If the present continuous is used with personal pronouns, those usually come before the verbal phrase. For example:
Ci stiamo vestendo! — We’re getting dressed!
How to Use the Italian Present Continuous in Context
The key test before you roll out the present continuous is to ask yourself: do I want to emphasize that this action is taking place right now?
For example, I could say:
Che stanno facendo? — What are they doing?
This wouldn’t be a way for me to ask what they generally do to amuse themselves or for a job. I want to know what these people are doing right at the moment. Perhaps they’re making me late, or being interesting right now.
The question could perhaps be interpreted as a bit more insistent or anxious than if I were to ask:
Che fanno? — What are they doing?/What do they do?
Both English translations are possible. This question could mean about the same as Che stanno facendo? above, but depending on the context it could also lead to more general conversations about what they generally do (at this time of day, in life, what they enjoy, what they’ve been up to lately, etc.).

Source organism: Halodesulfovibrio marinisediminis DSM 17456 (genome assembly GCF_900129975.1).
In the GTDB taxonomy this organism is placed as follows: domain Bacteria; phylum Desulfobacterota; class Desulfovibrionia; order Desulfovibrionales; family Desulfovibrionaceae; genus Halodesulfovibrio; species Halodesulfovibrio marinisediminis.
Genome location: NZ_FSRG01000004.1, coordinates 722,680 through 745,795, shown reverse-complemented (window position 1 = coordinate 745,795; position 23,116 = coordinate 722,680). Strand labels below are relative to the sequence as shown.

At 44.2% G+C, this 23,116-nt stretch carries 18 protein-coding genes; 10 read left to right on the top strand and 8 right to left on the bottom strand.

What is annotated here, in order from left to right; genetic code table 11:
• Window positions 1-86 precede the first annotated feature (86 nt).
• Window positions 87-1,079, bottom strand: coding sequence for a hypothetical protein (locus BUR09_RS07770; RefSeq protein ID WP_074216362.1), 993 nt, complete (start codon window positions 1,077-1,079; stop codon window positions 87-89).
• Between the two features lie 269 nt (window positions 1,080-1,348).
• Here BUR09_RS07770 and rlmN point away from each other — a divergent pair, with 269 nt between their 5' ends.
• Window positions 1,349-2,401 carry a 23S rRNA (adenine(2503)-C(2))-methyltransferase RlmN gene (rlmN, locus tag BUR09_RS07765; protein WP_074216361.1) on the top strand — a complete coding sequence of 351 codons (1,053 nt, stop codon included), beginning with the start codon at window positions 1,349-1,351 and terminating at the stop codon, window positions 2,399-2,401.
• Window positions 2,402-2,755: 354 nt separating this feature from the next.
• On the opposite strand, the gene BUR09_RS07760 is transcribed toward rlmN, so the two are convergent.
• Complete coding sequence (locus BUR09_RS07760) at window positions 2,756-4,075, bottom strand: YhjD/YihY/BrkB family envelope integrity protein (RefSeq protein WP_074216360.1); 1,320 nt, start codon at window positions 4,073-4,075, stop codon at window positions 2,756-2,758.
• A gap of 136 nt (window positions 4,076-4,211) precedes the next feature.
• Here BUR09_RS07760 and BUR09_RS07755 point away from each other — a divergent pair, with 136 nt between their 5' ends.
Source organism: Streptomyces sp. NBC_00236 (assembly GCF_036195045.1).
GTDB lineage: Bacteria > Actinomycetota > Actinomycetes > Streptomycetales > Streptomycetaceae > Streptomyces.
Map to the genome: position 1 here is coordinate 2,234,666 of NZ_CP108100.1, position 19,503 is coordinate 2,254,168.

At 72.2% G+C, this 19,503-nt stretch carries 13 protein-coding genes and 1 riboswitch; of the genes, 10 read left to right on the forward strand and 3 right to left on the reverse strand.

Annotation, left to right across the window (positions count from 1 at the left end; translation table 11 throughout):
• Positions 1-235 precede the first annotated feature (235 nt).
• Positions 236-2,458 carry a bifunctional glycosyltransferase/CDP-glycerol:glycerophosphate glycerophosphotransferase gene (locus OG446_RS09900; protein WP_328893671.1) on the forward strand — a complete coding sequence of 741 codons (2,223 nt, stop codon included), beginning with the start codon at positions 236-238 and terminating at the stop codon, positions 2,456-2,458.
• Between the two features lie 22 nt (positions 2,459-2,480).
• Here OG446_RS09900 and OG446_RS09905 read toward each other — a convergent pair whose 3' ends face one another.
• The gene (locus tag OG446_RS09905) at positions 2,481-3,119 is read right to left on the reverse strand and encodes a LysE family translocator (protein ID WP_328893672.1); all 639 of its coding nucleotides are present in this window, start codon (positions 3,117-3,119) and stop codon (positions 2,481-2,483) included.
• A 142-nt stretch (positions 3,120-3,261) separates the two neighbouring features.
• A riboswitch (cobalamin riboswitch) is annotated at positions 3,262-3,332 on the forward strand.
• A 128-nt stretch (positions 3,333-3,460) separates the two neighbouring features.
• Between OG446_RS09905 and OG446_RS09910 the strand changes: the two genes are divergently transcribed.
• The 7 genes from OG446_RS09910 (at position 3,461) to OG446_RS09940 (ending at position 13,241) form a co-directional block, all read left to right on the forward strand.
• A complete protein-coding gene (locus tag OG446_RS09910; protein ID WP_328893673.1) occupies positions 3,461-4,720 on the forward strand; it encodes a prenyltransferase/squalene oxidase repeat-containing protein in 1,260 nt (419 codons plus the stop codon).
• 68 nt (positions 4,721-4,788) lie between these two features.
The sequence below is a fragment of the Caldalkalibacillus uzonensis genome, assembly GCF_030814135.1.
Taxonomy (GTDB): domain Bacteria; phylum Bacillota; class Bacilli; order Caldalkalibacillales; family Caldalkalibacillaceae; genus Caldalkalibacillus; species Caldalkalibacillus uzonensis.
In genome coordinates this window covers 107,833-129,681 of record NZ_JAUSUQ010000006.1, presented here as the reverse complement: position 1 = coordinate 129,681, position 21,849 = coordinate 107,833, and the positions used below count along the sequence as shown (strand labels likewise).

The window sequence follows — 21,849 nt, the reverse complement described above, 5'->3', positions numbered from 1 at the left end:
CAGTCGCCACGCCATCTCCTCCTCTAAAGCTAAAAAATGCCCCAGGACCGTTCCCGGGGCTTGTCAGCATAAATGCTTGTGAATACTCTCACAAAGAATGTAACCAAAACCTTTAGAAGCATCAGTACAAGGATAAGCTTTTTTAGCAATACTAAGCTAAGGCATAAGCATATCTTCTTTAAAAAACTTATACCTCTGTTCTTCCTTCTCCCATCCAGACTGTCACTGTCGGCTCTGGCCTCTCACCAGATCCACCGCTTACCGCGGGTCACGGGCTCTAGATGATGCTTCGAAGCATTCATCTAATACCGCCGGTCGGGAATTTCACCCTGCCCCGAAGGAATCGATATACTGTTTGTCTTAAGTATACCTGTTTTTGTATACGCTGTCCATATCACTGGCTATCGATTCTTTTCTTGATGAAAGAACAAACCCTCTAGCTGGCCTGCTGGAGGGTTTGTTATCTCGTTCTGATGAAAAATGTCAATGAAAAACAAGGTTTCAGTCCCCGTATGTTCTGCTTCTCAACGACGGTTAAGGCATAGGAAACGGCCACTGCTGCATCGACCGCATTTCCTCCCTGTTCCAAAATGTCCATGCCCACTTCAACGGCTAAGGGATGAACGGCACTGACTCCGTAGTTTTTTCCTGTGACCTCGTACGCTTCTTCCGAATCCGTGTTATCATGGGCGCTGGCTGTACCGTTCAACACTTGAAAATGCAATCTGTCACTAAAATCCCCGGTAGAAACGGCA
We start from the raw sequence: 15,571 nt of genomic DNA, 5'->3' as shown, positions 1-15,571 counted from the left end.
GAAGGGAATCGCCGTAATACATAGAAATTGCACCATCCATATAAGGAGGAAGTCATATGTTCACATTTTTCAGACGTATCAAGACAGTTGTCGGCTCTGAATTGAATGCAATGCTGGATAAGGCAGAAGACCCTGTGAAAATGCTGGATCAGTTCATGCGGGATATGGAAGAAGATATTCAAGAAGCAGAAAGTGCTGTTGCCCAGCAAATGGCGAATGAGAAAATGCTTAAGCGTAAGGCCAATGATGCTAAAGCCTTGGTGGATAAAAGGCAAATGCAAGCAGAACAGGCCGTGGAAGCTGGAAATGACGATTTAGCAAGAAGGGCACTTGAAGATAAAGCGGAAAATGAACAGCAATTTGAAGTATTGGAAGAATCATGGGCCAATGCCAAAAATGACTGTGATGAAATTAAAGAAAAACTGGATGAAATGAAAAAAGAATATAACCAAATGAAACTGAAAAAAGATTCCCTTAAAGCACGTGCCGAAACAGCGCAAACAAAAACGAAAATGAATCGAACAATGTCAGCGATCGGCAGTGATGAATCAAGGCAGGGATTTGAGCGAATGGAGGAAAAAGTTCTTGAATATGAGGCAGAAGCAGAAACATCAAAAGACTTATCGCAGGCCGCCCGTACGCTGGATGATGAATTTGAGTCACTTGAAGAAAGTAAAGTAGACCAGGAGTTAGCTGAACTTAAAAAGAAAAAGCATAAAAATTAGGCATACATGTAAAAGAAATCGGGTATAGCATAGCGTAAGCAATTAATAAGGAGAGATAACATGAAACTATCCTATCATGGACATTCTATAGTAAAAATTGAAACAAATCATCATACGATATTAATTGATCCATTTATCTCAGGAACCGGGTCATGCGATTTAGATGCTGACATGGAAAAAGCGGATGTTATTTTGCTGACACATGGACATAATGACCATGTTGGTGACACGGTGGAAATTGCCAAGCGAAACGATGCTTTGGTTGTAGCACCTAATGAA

Here are some more examples that contrast the present continuous from the standard present tense.
- Sta’ zitto! Sto ascoltando un podcast! — Be silent! I’m listening to a podcast!
Ascolto molti podcast interessantissimi in italiano. — I listen to many interesting podcasts in Italian.
- Stanno cambiando le carte in tavola. — They’re changing the rules as they go (the rules to whatever they’re currently doing).
Ogni volta che cominciamo ad abituarci, cambiano le carte in tavola. — Once we’ve started to get used to it, they change the rules.